Central Harlem 1

A traditionally African-American community, Central Harlem has been economically depressed for decades yet by the time of this study was experiencing gentrification and growing economic disparities. A number of easily observed conditions in Harlem appeared to make the gentrification process there unique, including: (1) architecturally rich but poorly maintained (including vacant) housing, meaning that purchase prices were likely to be low and refurbishment could meet the expectations of new buyers; (2) empty lots that allowed for significant new construction; and (3) the extreme disparity in value of new (or newly refurbished) and older housing. Historically, poverty rates have been high in Central Harlem; at the time of the study, luxury apartments and brownstone shells each sold for over $1 million.46 The neighborhood designated as Central Harlem 1, consisting of six city blocks and three census block groups, typified the changes occurring in Harlem. Virtually every street had some combination of buildings that appeared to have been continuously occupied and modestly maintained, vacant buildings, buildings under construction, and newly built or refurbished luxury buildings. The blocks designated as Harlem 1 were not distinct from those that surround them, rather they were chosen as representative of the wider area. The observation process resulted in a shift in four blocks included in the neighborhood. A large apartment complex was excluded in favor of alternate blocks that were consistent with those described above.

Corona 2

A largely Latino section of Queens, Corona 2 covered approximately eight city blocks and two census block groups. The housing was primarily one and two family, much of it with some evidence of deterioration. Apartment “for rent” signs (in Spanish) were evident throughout the neighborhood, in windows and on telephone poles, an unusual sight in most of NYC. There was some new construction in the area, primarily apartment buildings ranging from 4 to 20 units. The defined neighborhood had two commercial strips (one of which was used as a neighborhood border); both had stores catering to local customers. One commercial street had an elevated subway running above it. Although the street was loud and lacking in sunlight, it remained vibrant. A second above-ground train also ran through the neighborhood and was used as a second neighborhood border. Block group boundaries were used to define the remaining boundaries, although observable boundaries were lacking.


Despite the growing body of literature exploring neighborhood effects on health, little attention has been paid to processes for neighborhood delineation. Most researchers utilize pre-defined boundaries consistent with secondary source data, despite shortcomings, which include possible obfuscation of local level variability and inconsistency with respect to the social or environmental factors being examined. For research involving primary data collection, including surveys or systematic documentation of neighborhood features, secondary source boundaries pose an additional problem in that it may be impossible to discern, prior to the start of data collection, the suitability of such areas for participant recruitment and/or examination of environmental features of interest.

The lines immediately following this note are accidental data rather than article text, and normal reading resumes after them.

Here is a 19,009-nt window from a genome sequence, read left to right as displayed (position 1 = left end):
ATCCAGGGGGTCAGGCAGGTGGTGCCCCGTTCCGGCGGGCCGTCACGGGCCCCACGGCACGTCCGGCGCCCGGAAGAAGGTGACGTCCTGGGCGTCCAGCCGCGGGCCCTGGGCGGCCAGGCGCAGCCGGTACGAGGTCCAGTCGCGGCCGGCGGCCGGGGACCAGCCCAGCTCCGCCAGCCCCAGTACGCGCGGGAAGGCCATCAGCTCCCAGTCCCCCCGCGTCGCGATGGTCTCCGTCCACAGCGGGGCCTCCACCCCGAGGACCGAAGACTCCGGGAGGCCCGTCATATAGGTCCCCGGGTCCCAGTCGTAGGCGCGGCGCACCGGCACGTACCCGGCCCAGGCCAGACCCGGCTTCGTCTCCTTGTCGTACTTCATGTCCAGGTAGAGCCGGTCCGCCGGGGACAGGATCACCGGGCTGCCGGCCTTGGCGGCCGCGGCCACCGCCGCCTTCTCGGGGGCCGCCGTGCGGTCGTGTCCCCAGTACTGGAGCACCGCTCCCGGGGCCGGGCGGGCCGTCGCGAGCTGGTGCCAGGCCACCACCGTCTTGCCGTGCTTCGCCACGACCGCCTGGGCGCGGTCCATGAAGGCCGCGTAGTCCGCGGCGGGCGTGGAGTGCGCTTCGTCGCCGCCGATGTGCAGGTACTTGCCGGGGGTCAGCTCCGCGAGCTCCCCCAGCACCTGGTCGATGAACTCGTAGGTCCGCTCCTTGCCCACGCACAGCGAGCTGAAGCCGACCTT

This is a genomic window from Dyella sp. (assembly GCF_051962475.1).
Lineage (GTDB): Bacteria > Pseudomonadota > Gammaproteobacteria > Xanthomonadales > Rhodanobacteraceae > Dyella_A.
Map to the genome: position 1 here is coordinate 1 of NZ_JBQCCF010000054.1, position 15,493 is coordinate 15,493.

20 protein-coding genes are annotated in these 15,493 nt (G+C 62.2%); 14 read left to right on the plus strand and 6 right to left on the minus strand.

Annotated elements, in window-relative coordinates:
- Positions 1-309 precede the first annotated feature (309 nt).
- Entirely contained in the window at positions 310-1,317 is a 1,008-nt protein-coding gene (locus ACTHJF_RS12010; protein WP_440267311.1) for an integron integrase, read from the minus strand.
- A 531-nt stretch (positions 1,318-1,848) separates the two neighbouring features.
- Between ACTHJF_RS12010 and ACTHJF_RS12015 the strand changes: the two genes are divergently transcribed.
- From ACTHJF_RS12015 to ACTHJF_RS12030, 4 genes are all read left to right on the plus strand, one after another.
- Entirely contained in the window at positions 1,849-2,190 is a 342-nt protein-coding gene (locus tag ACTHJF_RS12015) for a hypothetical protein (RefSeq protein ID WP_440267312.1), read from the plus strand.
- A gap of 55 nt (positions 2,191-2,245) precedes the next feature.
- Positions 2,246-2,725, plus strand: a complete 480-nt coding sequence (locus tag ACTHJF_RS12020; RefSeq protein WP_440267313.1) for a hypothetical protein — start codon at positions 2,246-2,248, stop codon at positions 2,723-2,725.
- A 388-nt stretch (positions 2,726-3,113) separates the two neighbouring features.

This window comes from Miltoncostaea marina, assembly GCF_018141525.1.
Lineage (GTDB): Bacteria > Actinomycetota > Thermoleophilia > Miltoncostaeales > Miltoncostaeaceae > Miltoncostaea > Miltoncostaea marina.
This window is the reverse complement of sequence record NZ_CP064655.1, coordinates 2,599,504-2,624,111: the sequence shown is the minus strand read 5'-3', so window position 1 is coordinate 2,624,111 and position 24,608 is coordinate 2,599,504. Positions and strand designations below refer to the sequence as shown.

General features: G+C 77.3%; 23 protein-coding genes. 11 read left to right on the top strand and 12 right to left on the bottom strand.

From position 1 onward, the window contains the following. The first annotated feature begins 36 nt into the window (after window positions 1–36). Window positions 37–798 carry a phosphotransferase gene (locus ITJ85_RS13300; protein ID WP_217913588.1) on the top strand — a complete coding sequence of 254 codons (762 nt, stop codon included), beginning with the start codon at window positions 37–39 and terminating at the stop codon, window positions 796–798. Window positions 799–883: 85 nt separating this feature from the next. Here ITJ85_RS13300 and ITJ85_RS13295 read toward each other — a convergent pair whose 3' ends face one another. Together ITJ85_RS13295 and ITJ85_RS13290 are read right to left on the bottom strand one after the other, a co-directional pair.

Because neighborhood boundary definitions are subjective, varying even among residents, there is no one precise way to delineate a “neighborhood.” A multistep process that begins with the development of census maps and reviews of published land use and census data for targeted communities, and continues with systematic street-level observations, is a relatively efficient methodology that allows for consideration of a range of factors commonly used in neighborhood definition, including sociodemographic characteristics, housing type, and obstructions to pedestrian traffic. An added value of the street level observations is the opportunity to collect qualitative information that can be used as context for quantitative analyses.

Limitations to the method exist, however, including its subjectivity and lack of resident perspective. Resident perspective could be added if time and funding permit, although reconciliation of diverse perspectives is likely to represent a challenge. Although subjectivity cannot be eliminated, neighborhoods defined this way can be compared to block group combinations identified by cluster analyses of census data.

The research utilizing the defined neighborhoods is just beginning. We anticipate that manuscripts describing preliminary results will be published within one year; final results will be available once data collection and analysis is complete. As the study progresses, the suitability of neighborhoods defined through this process will be assessed relative to study objectives and through more detailed observation of neighborhood characteristics 40 including, if funds are available, resident perceptions of neighborhood attributes and boundaries.


W e gratefully acknowledge the assistance of Vincent Edwards, who assisted with the preliminary mapping of NYC neighborhoods, and Shannon Blaney, who prepared numerous census maps and compiled census data for neighborhoods included in the study. This study is supported by the National Institute on Drug Abuse (DA017020 and DA018061) and the National Institute of Mental Health (MH68192).

No financial conflict of interest was reported by the authors of this paper.